Friday, April 4, 2014 by Elizabeth Pagano

Some Austin Energy commercial customers get surprise in their bill

A newly instituted and complex rate structure has led to headaches for Austin Energy executives as well as a number of the utility’s commercial customers.


At Thursday’s Council Committee on Austin Energy,AE General Manager Larry Weis and Chief Financial Officer Ann Little explained that due to a recent oversight, about 400 commercial customers had been underbilled by a total of $715,000, Once the mistake was discovered, the average impact to those businesses’  was about $826 on their next bill.


Council Member Kathie Tovo said the mistake hit many of the businesses hard.


“For a small business, that can really be a challenge to pay in addition to their regular monthly bill,” said Tovo.


Weis explained that recently a group of customers who had never had demand charges in the past recently qualified for that type of charge. A demand charge is a fee a customer pays on the highest level of electric demand during a billing month. The demand charge is based on the maximum flow of power used at any one time by the customer.


“There were some situations where the bills weren’t quite correct and we’ve had to go though and audit those, and we’ve had to work with the customers one-on-one to make sure they understand what is happening,” said Weis.


Weis told the committee that the problem was discovered through audits though, he said, “we also made the assumption that was probably going to happen as well. Because we didn’t have the demand readings on all of those customers prior to setting the meters and having that kind of rate design.”


Little added to that explanation, saying, “Our rates are really very complex, especially some of the commercial rates, and the system just wasn’t able to change their demand when the summer months began in 2013.”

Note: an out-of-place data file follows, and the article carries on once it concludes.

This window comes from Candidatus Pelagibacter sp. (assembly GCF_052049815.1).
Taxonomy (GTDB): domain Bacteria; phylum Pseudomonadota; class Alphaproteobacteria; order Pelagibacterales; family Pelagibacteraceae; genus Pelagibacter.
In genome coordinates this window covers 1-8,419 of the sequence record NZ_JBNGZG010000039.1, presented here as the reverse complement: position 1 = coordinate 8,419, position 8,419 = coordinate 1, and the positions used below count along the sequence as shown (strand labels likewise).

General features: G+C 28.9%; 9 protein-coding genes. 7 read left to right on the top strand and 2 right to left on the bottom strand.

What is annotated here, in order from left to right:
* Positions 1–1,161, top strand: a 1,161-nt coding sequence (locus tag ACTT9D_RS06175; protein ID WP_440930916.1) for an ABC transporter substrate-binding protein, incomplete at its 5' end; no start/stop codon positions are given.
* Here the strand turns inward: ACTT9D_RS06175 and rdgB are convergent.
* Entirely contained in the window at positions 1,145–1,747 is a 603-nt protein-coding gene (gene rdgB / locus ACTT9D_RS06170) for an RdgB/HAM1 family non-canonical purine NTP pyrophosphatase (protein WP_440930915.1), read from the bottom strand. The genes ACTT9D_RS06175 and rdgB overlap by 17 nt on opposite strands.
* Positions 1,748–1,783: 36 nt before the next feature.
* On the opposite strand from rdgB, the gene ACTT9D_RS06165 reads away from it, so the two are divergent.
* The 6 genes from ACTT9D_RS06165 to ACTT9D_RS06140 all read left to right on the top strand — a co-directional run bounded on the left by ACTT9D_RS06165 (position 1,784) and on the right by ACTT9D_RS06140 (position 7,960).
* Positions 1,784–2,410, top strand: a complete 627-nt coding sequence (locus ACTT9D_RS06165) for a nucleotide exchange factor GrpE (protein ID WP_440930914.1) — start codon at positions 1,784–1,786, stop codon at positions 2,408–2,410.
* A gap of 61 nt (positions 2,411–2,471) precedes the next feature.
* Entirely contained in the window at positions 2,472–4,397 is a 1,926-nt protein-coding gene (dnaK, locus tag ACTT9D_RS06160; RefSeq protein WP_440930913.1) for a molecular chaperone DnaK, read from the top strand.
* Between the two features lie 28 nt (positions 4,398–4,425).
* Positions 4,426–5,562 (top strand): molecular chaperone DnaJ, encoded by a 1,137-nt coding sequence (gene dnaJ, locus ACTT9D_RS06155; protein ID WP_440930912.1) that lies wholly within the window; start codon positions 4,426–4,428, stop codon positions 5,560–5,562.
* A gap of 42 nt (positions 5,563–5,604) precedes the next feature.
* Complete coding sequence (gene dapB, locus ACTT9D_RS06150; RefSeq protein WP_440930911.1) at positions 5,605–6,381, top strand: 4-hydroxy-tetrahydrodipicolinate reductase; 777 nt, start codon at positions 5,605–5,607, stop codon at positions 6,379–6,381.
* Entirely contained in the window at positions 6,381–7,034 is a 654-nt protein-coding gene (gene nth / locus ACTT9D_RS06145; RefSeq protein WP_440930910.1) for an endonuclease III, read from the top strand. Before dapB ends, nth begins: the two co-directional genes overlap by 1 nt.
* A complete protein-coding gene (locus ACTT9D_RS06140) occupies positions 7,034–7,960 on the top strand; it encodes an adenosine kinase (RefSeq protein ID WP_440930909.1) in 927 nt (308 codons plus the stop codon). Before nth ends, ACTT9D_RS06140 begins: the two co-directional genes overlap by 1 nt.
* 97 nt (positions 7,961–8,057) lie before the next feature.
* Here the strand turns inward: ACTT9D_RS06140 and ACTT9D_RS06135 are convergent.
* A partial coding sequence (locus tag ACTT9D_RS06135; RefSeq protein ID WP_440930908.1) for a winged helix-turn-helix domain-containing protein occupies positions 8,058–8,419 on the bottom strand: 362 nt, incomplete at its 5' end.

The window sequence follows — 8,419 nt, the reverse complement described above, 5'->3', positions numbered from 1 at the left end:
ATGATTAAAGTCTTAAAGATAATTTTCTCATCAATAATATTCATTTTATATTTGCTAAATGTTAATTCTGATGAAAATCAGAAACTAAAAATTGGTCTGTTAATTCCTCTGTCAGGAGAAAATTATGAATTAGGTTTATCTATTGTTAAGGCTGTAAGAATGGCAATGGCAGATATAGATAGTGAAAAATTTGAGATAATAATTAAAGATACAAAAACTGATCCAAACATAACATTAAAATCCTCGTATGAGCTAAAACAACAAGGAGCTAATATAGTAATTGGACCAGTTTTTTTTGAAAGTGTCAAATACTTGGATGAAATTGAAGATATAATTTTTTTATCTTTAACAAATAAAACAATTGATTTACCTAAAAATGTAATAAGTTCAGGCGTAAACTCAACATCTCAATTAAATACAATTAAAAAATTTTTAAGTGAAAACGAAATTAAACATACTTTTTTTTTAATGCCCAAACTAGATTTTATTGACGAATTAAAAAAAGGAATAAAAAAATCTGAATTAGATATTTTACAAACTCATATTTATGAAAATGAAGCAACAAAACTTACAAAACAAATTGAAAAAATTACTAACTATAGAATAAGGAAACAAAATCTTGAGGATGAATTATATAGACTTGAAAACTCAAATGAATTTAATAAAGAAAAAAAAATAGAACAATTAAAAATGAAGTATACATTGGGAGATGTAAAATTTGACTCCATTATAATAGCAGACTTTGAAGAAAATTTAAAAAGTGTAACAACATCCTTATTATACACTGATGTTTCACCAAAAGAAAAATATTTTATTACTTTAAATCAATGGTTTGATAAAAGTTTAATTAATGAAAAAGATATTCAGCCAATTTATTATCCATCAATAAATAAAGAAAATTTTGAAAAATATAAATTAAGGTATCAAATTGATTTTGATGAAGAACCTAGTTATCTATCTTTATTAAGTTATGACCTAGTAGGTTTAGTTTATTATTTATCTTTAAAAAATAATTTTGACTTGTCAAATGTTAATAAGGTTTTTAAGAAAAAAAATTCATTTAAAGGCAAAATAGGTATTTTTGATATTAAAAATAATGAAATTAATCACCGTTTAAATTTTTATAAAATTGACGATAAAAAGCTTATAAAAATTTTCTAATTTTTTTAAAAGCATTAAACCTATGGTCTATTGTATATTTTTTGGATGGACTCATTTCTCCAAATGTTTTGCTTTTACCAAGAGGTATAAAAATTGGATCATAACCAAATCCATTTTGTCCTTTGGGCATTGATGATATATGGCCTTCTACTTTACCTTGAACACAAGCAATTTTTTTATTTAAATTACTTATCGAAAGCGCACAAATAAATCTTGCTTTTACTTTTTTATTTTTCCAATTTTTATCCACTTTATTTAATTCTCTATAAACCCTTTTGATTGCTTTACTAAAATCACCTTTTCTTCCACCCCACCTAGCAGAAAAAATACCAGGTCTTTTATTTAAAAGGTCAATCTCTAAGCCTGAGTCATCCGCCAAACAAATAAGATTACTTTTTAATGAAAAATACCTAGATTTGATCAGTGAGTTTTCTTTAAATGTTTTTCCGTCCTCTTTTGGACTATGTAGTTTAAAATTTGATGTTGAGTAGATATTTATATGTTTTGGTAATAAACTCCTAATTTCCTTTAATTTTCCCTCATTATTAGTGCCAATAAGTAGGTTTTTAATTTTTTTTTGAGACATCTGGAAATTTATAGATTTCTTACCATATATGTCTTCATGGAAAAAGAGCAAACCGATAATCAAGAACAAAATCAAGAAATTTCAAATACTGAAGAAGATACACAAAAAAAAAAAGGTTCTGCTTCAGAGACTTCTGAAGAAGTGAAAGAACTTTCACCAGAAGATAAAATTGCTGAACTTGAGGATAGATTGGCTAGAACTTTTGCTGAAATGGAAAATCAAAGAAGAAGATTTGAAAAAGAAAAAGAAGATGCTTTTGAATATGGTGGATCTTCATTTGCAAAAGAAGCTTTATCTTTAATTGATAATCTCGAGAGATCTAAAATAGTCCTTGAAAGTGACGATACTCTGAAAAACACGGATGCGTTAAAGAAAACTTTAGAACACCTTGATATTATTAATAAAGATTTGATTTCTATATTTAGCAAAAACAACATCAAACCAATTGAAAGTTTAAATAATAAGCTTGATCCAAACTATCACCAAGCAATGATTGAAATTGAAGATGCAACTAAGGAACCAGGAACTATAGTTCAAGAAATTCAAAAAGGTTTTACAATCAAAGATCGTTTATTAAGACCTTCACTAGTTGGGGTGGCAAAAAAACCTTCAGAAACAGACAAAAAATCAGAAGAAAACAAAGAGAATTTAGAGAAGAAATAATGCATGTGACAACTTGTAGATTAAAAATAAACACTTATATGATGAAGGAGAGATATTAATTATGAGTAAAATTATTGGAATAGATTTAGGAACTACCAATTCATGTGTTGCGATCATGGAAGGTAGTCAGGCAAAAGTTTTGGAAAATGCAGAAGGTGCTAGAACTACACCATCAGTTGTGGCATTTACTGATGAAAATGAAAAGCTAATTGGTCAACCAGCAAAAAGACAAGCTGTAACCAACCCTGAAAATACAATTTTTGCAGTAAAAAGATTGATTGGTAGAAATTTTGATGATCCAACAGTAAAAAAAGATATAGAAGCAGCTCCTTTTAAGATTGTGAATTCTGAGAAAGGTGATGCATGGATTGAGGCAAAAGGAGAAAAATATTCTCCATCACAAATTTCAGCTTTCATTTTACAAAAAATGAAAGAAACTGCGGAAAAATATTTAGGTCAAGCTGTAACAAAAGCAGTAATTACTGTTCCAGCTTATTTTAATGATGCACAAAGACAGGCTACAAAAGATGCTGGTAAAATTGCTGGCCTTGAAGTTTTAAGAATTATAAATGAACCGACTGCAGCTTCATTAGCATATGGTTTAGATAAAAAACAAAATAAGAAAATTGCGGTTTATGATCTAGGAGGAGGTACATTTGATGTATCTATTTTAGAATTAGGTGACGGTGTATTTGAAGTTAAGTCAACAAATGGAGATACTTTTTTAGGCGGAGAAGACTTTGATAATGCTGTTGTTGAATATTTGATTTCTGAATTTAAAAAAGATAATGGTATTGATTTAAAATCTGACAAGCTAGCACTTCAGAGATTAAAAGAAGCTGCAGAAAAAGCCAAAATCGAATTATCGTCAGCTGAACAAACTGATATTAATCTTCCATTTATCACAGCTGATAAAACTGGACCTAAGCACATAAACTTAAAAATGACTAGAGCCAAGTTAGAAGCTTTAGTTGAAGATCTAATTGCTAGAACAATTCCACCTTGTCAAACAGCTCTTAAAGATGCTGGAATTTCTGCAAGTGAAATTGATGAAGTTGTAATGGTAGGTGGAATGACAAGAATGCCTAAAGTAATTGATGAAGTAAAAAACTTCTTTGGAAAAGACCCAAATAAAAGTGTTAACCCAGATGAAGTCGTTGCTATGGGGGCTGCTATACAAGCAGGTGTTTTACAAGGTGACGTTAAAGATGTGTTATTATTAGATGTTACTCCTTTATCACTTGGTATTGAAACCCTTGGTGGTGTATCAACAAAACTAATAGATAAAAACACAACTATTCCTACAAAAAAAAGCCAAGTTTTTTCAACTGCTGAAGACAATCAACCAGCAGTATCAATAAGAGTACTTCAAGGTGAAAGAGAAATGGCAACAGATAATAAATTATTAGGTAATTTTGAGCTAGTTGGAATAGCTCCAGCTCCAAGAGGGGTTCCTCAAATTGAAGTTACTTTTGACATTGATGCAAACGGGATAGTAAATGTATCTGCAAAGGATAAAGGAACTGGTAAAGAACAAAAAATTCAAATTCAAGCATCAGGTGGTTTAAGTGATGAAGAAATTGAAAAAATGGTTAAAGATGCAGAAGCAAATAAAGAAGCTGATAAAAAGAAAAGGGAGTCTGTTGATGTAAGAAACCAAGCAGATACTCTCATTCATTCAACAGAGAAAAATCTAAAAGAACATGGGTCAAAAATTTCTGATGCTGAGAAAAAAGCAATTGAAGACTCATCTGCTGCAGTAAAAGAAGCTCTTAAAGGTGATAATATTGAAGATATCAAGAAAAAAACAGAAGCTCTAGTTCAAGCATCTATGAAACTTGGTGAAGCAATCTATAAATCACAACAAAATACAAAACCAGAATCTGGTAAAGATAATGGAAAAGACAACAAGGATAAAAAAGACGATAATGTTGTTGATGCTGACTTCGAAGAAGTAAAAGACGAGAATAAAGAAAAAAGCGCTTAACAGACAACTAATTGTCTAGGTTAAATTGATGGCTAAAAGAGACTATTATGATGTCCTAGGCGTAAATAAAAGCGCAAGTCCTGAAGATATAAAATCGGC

“We’re doing a manual correction now, and we are having the programming completed,” said Little.


Little explained that rates only change during peak summer months, and if demand increases then, ratepayers are moved to a different class that pays a higher rate.


“It’s fairly complex programming to automatically do that and that’s the piece that did not work in 2013. But we are having it fixed and it will be corrected manually now and electronically in 2014,” said Little.


Tovo noted that the problem was compounded by the fact that the new charges arrived long after the use happened, leading to unanticipated bills seven months after the charges were incurred. She said that those customers had rightly questioned whether they couldn’t have gotten notice earlier in order to budget for the extra expense. She asked for assurance that customers would be billed correctly this summer.


Weis offered a qualified “yes,” saying that no matter how good the system, there were always problems that can arise, particularly with commercial accounts.


“We would like for our bills to be 100 percent correct, but they never will be. In this industry, there’s always some bills that will be incorrect,” said Little. “We’re about 99 percent accurate on our bills.”


Weis said that they would continue working with customers to help understand the demand charges, as well as giving them the tools to help reduce their demand.


“Now that we’ve rolled through a summer, we will be able to address it and we will be able to fix it automatically,” said Weis. “We knew that starting a rate package for a whole new group of customers – it takes a whole season to flesh out all the characteristics of a customer… As time goes on, the important part for customers is that we have accurate data, and we have a good understanding of how it works.”


“We have work to do,” said Weis. “But, yeah, some customers have gotten surprised that they have a demand charge that they never used to have.”


The committee also heard the utility’s quarterly report Thursday morning.


Little reported that in Fiscal Year 2013, Austin Energy’s net income was $67 million, which was a $97 million improvement over last year. Fiscal Year 2012 saw a $30 million net loss for the utility.


Little attributed most of the improvement to the rate increase.

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Key Players & Topics In This Article

Austin Energy: As a municipally-owned electric utility, Austin Energy is a rarity in the largely deregulated State of Texas. It's annual budget clocks in at over $1 billion. The utility's annual direct transfer of a Council-determined percentage of its revenues offers the city a notable revenue stream.

Austin Energy Utility Oversight Committee: The Austin City Council committee on Austin Energy was created in May 2013 to provide oversight of the city's electric utility. It's creation was marked by political maneuvering that ultimately resulted in a committee comprised of every member of the Austin City Council.

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